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  9. #15
    Regular Member Lance Mark's Avatar
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    Re: Had some problems when practicing last night

    I'd made some assumptions

    I was assuming more product = more lubrication = cooler running

    my problem was too much product, wrecked a couple of pads figuring it out

    it was in this video where he gives contrary advice than what has been given here....he was the reason i primed the pad ......17 mins in, he says new pads need to be primed and he demos how to do it....he does the same thing with a fresh cutting pad at 25 1/2 mins in

    mike says it's an art form

    right now, my art looks like this

    Had some problems when practicing last night-untitled-8-jpg

    thanks for all the great points and suggestions

    is there a rule of thumb for how long a pad should be used....fore example, maybe one pad does 1/2 a hood....or 3 or 4 16" x 16" areas?

    i like the idea of building up an arsenal of pads....i'll do this when i decide which ones I really like.....when I painted, there were painters that would go all day with a crappy brush that was trashed 2 hrs into the day, i cleaned and changed brushes regularly....easier to work with, less likely to leave boogers and brush marks

  10. #16
    Super Member acuRAS82's Avatar
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    Re: Had some problems when practicing last night

    For reference: When doing a whole mid-size SUV with TSR and more traditional size pads (5.5”), I use at least 6-8 pads. Then I’ll use 2 or 3 of the 3” pads for the small areas (my SIV has a decent amount of small areas). The number of pads could vary depending on if I’m working long passes for a lot of correction (more pads used) or if I’m buzzing through eliminating only minor swirls (less pads). The amount of time each pad is in use and the amount of times you apply more polish should dictate how wet and hot the pad gets and therefore how often to replace. When in doubt, replace... it’ll only save the life of each pad.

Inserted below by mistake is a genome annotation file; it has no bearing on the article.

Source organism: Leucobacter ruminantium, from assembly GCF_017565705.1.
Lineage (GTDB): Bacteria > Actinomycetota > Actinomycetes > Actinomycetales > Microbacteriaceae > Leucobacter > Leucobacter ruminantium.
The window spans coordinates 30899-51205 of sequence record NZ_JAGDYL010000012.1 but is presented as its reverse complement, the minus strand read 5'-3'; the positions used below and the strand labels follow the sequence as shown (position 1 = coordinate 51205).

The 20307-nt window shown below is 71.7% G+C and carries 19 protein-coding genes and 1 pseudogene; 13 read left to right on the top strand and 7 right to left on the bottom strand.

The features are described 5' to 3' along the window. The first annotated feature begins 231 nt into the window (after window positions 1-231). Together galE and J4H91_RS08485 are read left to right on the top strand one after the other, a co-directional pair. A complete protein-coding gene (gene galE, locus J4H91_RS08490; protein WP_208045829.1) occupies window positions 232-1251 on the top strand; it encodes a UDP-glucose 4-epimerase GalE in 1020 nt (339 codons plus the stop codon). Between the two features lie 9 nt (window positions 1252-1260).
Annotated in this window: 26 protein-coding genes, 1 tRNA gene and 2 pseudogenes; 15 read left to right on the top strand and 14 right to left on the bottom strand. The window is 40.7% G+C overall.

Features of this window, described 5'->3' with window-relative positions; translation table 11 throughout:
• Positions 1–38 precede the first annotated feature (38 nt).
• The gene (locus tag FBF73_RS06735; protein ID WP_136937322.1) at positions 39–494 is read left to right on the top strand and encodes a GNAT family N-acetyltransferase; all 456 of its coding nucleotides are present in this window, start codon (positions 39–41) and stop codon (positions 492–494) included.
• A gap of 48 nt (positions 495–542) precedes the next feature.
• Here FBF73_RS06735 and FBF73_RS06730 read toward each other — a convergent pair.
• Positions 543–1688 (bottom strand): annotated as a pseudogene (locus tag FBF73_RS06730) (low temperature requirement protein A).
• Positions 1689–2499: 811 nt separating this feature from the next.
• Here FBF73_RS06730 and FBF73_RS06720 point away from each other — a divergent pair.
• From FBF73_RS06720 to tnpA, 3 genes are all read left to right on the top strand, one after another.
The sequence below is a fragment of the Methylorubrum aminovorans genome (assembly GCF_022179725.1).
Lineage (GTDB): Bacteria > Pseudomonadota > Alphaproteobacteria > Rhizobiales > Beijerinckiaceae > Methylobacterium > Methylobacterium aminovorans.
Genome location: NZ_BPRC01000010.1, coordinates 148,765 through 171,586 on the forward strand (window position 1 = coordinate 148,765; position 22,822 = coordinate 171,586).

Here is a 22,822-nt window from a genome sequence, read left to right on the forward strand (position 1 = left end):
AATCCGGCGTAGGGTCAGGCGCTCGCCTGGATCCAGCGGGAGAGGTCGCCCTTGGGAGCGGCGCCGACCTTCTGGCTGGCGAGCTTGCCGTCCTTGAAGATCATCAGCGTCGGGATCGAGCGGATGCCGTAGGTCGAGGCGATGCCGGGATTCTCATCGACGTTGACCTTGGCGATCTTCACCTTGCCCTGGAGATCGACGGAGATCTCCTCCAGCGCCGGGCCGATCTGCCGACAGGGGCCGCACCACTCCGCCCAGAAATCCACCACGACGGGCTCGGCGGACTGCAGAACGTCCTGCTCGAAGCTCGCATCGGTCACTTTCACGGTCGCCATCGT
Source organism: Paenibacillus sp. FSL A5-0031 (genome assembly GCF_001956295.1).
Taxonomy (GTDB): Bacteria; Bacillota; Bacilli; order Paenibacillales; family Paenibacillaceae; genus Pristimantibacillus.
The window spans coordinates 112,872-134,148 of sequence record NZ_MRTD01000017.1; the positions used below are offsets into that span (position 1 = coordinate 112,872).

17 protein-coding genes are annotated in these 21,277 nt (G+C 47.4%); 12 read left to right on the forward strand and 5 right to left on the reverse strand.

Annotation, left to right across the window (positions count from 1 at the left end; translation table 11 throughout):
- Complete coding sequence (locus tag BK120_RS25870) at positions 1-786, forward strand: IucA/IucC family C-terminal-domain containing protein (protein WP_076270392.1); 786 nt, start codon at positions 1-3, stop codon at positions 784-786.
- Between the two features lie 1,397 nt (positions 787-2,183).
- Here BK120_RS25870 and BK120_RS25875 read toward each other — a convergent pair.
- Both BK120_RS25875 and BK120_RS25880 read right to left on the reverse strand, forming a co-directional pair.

The smaller ones will get more hot since they tend to rotate faster, easier, in my opinion. Thin pads also rotate faster, easier and being thin, there’s less foam to absorb heat and they also get saturated faster. So pay attention to the heat being generated by each different style of pad.

  11. #17
    Regular Member Lance Mark's Avatar
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    Re: Had some problems when practicing last night

    Quote Originally Posted by acuRAS82 View Post
    For reference: When doing a whole mid-size SUV with TSR and more traditional size pads 5.5”), I use at least 6-8 pads. Then I’ll use 2 or 3 of the 3” pads for the small areas (my SIV has a decent amount of small areas). The number of pads could vary depending on if I’m working long passes for a lot of correction (more pads used) or if I’m buzzing through eliminating only minor swirls (less pads). The amount of time each pad is in use and the amount of times you apply more polish should dictate how wet and hot the pad gets and therefore how often to replace. When in doubt, replace... it’ll only save the life of each pad.

    The smaller ones will get more hot since they tend to rotate faster, easier, in my opinion. Thin pads also rotate faster, easier and being thin, there’s less foam to absorb heat and they also get saturated faster. So pay attention to the heat being generated by each different style of pad.
    but any time I feel the pad, it never really seems hot.....how are you paying attention?

  12. #18